Since BuzzFeed News first reported last year on ICE’s more than 8,000 searches through Clearview, the agency has expanded its relationship with the facial recognition provider. ICE has said publicly that it “does not routinely use facial recognition technology for civil immigration enforcement,” but it signed a $224,000 contract with Clearview last August.

Clearview’s strategy of handing out free trials meant that its facial recognition software was often used without any oversight. Officials at 34 public entities told BuzzFeed News that they had found police officers or other public servants using Clearview without approval.

Even more concerning, representatives at 69 law enforcement and taxpayer-funded entities initially denied to BuzzFeed News that their employees had used the software — but after further examination, discovered that they had.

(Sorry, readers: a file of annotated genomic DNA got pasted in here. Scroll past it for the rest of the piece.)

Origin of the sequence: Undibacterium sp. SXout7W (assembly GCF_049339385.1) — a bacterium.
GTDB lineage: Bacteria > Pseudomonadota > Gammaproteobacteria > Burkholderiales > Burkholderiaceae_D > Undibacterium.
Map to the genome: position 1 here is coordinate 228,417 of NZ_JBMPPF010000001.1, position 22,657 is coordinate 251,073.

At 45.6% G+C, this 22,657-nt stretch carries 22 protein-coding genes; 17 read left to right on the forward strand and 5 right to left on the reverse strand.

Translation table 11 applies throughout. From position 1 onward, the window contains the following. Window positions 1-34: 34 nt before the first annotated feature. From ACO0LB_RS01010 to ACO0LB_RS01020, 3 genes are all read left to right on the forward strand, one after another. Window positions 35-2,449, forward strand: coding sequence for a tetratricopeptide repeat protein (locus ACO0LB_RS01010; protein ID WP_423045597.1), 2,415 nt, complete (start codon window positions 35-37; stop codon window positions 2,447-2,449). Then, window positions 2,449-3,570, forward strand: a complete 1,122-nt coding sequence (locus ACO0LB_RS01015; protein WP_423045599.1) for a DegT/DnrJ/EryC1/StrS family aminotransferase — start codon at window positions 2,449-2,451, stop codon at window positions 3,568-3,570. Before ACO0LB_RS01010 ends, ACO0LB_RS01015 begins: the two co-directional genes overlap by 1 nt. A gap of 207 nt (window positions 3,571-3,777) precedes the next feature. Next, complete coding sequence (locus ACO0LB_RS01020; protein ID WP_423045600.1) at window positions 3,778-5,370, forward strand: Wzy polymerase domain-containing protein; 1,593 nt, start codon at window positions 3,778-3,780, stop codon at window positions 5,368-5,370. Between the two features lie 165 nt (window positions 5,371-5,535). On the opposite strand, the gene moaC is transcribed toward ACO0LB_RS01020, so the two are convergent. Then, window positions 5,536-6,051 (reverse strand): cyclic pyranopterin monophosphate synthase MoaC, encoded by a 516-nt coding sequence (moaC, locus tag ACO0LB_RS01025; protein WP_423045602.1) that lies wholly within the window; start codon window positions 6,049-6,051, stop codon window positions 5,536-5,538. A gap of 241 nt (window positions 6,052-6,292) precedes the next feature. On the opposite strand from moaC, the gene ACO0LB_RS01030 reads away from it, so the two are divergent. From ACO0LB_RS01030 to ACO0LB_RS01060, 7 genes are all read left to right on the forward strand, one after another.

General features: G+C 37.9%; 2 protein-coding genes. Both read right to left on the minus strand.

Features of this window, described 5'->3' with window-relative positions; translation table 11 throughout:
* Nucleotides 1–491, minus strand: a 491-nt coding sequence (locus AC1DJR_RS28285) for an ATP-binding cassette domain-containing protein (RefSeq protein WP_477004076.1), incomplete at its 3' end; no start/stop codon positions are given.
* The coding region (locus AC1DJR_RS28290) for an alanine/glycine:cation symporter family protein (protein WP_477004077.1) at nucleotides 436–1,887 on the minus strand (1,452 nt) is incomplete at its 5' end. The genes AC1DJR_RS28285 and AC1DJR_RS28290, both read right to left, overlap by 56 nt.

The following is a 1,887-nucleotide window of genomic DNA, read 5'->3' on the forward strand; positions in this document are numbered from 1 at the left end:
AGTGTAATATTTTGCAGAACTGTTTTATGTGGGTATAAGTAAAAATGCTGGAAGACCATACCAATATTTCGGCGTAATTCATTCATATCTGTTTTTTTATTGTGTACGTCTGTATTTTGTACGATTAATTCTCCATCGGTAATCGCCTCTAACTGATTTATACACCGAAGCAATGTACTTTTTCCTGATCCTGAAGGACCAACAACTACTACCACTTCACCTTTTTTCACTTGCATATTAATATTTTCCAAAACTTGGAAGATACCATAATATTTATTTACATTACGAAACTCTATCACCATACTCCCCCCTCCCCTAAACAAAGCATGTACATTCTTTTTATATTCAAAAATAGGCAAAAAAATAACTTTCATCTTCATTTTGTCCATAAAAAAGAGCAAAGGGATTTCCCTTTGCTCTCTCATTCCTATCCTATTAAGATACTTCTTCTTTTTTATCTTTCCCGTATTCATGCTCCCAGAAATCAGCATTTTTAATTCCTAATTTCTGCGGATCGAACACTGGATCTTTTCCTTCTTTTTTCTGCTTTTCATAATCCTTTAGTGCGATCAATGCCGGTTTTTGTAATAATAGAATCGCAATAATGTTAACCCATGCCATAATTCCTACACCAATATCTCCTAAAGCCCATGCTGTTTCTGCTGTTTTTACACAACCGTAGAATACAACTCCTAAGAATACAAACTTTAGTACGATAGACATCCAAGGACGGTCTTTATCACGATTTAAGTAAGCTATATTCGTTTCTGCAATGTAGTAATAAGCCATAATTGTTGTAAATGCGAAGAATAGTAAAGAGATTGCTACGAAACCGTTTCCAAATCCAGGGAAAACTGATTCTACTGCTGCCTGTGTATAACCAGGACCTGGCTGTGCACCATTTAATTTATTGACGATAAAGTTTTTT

Police officials in Chula Vista, California, for example, were adamant that their department did not use any facial recognition technology in its work. “Our officers can’t sign up for something like that on their own,” Eric Thunberg, a captain with the organization’s investigations division, told BuzzFeed News in November.

But after a more thorough search, Thunberg determined that they had. A “small number” of officers signed up for a free trial in 2019 and used the software to investigate threats — like “a photo of a kid holding a gun or weapon” — against dozens of schools in their jurisdiction, he said. “Absent of your inquiry, we never would have known about it.”